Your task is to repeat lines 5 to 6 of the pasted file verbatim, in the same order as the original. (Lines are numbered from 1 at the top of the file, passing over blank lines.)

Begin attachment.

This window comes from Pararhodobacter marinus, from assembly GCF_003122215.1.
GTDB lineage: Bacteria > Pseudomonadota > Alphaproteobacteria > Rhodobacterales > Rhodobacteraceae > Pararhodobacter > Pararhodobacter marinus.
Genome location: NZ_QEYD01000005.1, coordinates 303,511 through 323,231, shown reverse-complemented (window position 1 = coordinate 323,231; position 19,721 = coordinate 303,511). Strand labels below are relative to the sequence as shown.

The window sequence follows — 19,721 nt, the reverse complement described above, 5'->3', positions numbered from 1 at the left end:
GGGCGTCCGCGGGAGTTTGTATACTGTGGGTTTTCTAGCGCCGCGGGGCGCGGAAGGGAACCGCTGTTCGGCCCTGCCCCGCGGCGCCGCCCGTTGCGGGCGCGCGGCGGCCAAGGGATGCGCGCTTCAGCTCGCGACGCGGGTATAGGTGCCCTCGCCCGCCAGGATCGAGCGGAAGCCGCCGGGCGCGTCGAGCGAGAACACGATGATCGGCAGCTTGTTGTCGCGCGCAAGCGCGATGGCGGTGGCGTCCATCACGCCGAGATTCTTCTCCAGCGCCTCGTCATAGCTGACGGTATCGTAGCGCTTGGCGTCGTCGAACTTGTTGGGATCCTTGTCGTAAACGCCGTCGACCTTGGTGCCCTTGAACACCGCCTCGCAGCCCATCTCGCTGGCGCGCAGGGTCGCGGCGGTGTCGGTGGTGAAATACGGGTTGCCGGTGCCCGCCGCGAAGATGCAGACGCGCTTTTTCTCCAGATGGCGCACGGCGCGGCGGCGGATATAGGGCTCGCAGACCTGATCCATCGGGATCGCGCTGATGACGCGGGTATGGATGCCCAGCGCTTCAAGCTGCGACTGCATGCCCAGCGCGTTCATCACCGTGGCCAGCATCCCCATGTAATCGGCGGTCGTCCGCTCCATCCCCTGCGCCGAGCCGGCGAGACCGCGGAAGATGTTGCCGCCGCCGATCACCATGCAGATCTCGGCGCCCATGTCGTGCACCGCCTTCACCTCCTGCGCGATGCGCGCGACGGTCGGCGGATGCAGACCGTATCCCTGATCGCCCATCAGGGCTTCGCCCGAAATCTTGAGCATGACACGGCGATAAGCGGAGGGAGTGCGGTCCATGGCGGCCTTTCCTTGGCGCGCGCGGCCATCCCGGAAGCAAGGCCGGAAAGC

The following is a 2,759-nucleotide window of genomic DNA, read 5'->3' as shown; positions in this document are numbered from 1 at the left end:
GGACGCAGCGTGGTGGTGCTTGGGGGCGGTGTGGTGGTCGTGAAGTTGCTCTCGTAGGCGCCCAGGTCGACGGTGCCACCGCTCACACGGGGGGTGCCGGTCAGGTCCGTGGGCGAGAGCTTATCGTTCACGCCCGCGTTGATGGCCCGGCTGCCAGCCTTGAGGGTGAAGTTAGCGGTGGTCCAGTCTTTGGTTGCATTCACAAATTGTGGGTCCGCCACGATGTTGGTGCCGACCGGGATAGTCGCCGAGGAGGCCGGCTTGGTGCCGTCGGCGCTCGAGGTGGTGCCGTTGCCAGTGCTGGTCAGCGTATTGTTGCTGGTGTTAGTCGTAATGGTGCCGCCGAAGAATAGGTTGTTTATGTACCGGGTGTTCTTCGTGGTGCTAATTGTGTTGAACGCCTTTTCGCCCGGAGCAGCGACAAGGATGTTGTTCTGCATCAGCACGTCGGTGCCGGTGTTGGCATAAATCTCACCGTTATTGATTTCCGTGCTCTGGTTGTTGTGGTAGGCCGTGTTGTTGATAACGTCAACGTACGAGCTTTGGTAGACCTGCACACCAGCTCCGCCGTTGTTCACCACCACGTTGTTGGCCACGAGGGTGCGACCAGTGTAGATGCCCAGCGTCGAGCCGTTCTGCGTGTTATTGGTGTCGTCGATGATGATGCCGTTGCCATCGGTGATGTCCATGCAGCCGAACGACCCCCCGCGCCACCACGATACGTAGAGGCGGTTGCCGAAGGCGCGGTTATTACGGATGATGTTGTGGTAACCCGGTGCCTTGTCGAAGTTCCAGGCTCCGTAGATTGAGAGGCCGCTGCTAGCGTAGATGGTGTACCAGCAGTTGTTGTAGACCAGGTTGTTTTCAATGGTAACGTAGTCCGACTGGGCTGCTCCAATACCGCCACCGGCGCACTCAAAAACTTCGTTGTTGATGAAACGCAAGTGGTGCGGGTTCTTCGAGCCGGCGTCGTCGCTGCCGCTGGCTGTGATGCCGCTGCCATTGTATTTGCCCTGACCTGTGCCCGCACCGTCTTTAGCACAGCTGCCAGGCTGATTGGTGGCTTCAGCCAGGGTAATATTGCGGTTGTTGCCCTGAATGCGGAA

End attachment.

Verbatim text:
GGGCGTCCGCGGGAGTTTGTATACTGTGGGTTTTCTAGCGCCGCGGGGCGCGGAAGGGAACCGCTGTTCGGCCCTGCCCCGCGGCGCCGCCCGTTGCGGGCGCGCGGCGGCCAAGGGATGCGCGCTTCAGCTCGCGACGCGGGTATAGGTGCCCTCGCCCGCCAGGATCGAGCGGAAGCCGCCGGGCGCGTCGAGCGAGAACACGATGATCGGCAGCTTGTTGTCGCGCGCAAGCGCGATGGCGGTGGCGTCCATCACGCCGAGATTCTTCTCCAGCGCCTCGTCATAGCTGACGGTATCGTAGCGCTTGGCGTCGTCGAACTTGTTGGGATCCTTGTCGTAAACGCCGTCGACCTTGGTGCCCTTGAACACCGCCTCGCAGCCCATCTCGCTGGCGCGCAGGGTCGCGGCGGTGTCGGTGGTGAAATACGGGTTGCCGGTGCCCGCCGCGAAGATGCAGACGCGCTTTTTCTCCAGATGGCGCACGGCGCGGCGGCGGATATAGGGCTCGCAGACCTGATCCATCGGGATCGCGCTGATGACGCGGGTATGGATGCCCAGCGCTTCAAGCTGCGACTGCATGCCCAGCGCGTTCATCACCGTGGCCAGCATCCCCATGTAATCGGCGGTCGTCCGCTCCATCCCCTGCGCCGAGCCGGCGAGACCGCGGAAGATGTTGCCGCCGCCGATCACCATGCAGATCTCGGCGCCCATGTCGTGCACCGCCTTCACCTCCTGCGCGATGCGCGCGACGGTCGGCGGATGCAGACCGTATCCCTGATCGCCCATCAGGGCTTCGCCCGAAATCTTGAGCATGACACGGCGATAAGCGGAGGGAGTGCGGTCCATGGCGGCCTTTCCTTGGCGCGCGCGGCCATCCCGGAAGCAAGGCCGGAAAGC

The following is a 2,759-nucleotide window of genomic DNA, read 5'->3' as shown; positions in this document are numbered from 1 at the left end: